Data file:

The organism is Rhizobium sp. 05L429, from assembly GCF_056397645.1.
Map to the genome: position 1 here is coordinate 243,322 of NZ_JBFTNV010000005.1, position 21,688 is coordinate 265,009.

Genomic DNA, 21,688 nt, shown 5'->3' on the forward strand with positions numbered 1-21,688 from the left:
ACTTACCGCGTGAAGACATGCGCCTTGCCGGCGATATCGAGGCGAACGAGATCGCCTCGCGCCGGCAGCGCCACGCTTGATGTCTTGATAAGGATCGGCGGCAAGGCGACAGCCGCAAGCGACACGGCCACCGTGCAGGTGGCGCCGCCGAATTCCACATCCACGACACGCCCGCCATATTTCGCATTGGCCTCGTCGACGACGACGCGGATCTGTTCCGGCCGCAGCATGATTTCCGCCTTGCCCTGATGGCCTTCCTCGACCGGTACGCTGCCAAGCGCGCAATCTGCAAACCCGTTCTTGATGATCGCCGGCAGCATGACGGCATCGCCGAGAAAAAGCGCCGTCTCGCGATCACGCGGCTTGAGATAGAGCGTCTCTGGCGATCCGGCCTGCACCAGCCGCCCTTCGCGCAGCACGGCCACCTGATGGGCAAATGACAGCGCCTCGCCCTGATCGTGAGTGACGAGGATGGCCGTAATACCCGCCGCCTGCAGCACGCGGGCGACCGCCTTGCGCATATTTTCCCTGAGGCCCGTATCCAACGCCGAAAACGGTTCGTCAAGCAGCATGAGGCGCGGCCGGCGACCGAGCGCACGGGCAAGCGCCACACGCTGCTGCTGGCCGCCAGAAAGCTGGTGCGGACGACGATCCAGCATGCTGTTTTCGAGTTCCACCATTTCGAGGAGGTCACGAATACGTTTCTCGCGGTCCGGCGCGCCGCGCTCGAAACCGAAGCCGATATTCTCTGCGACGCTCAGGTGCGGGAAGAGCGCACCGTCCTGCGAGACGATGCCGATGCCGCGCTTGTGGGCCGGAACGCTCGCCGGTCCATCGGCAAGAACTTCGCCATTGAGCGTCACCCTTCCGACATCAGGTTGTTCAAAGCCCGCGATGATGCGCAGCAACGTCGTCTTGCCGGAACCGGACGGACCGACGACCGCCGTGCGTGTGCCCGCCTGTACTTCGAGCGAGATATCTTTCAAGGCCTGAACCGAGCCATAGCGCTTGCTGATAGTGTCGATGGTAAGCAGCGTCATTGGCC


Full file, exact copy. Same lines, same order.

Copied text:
The organism is Rhizobium sp. 05L429, from assembly GCF_056397645.1.
Map to the genome: position 1 here is coordinate 243,322 of NZ_JBFTNV010000005.1, position 21,688 is coordinate 265,009.

Genomic DNA, 21,688 nt, shown 5'->3' on the forward strand with positions numbered 1-21,688 from the left:
ACTTACCGCGTGAAGACATGCGCCTTGCCGGCGATATCGAGGCGAACGAGATCGCCTCGCGCCGGCAGCGCCACGCTTGATGTCTTGATAAGGATCGGCGGCAAGGCGACAGCCGCAAGCGACACGGCCACCGTGCAGGTGGCGCCGCCGAATTCCACATCCACGACACGCCCGCCATATTTCGCATTGGCCTCGTCGACGACGACGCGGATCTGTTCCGGCCGCAGCATGATTTCCGCCTTGCCCTGATGGCCTTCCTCGACCGGTACGCTGCCAAGCGCGCAATCTGCAAACCCGTTCTTGATGATCGCCGGCAGCATGACGGCATCGCCGAGAAAAAGCGCCGTCTCGCGATCACGCGGCTTGAGATAGAGCGTCTCTGGCGATCCGGCCTGCACCAGCCGCCCTTCGCGCAGCACGGCCACCTGATGGGCAAATGACAGCGCCTCGCCCTGATCGTGAGTGACGAGGATGGCCGTAATACCCGCCGCCTGCAGCACGCGGGCGACCGCCTTGCGCATATTTTCCCTGAGGCCCGTATCCAACGCCGAAAACGGTTCGTCAAGCAGCATGAGGCGCGGCCGGCGACCGAGCGCACGGGCAAGCGCCACACGCTGCTGCTGGCCGCCAGAAAGCTGGTGCGGACGACGATCCAGCATGCTGTTTTCGAGTTCCACCATTTCGAGGAGGTCACGAATACGTTTCTCGCGGTCCGGCGCGCCGCGCTCGAAACCGAAGCCGATATTCTCTGCGACGCTCAGGTGCGGGAAGAGCGCACCGTCCTGCGAGACGATGCCGATGCCGCGCTTGTGGGCCGGAACGCTCGCCGGTCCATCGGCAAGAACTTCGCCATTGAGCGTCACCCTTCCGACATCAGGTTGTTCAAAGCCCGCGATGATGCGCAGCAACGTCGTCTTGCCGGAACCGGACGGACCGACGACCGCCGTGCGTGTGCCCGCCTGTACTTCGAGCGAGATATCTTTCAAGGCCTGAACCGAGCCATAGCGCTTGCTGATAGTGTCGATGGTAAGCAGCGTCATTGGCC